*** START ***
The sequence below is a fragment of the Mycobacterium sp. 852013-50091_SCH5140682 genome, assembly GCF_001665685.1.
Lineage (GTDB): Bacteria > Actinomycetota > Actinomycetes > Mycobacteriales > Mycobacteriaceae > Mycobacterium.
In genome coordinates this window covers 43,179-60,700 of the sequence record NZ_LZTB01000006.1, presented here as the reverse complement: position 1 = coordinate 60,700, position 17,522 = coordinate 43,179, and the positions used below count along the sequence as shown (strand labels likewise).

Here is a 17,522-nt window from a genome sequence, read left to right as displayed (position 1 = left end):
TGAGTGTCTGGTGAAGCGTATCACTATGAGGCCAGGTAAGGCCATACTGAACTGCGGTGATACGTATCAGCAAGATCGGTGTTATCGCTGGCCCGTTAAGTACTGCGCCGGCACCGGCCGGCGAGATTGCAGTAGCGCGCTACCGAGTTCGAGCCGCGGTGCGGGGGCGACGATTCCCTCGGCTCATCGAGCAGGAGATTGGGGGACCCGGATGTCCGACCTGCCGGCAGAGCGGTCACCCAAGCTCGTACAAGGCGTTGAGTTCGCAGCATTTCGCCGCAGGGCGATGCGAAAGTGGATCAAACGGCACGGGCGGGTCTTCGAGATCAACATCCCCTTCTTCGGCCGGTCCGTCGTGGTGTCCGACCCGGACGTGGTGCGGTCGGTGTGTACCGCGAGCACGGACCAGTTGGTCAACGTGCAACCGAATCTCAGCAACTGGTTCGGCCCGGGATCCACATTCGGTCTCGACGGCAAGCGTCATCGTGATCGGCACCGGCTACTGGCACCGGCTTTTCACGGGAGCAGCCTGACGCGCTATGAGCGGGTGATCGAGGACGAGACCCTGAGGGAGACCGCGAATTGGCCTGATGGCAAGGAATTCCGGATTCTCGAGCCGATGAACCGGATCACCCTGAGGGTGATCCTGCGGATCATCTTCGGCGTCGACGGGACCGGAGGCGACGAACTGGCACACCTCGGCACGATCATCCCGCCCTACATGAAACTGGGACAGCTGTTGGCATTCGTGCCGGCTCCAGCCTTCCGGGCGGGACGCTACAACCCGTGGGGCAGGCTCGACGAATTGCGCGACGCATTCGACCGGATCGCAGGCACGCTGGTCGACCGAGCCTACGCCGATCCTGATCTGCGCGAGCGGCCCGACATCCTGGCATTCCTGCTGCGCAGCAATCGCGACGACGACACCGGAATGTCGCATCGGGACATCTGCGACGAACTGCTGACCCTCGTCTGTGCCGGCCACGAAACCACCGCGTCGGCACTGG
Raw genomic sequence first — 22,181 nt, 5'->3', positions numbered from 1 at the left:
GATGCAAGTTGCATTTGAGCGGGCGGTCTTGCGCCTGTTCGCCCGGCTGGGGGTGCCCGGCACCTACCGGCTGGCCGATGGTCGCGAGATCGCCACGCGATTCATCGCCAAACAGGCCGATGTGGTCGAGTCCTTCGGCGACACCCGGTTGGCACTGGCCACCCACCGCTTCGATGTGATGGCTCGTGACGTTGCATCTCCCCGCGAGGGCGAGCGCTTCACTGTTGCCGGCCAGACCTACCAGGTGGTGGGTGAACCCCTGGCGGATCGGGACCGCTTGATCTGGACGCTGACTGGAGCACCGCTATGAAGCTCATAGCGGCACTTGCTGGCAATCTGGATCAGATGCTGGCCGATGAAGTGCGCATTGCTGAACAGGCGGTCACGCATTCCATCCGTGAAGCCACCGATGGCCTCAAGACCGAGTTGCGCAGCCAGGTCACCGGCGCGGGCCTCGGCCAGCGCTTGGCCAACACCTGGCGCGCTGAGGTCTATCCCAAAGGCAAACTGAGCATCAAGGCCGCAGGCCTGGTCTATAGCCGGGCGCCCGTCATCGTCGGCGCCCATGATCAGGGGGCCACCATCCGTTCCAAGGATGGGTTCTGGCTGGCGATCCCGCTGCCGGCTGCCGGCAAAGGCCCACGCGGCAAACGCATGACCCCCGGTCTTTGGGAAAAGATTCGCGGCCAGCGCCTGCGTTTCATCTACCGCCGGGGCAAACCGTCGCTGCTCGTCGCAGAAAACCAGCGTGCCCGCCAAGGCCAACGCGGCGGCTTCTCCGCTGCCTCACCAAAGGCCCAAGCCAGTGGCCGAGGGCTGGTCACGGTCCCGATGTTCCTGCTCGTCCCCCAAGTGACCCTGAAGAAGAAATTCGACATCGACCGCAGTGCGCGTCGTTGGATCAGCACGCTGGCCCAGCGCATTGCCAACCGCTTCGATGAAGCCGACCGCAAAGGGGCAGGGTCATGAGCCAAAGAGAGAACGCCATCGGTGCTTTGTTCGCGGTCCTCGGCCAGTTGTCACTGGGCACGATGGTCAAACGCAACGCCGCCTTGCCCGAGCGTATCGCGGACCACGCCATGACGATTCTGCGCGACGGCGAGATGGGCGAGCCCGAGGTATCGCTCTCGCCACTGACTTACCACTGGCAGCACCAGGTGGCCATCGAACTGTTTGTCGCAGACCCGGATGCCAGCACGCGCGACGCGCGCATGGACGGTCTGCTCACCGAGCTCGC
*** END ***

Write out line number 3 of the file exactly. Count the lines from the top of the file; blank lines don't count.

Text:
In genome coordinates this window covers 43,179-60,700 of the sequence record NZ_LZTB01000006.1, presented here as the reverse complement: position 1 = coordinate 60,700, position 17,522 = coordinate 43,179, and the positions used below count along the sequence as shown (strand labels likewise).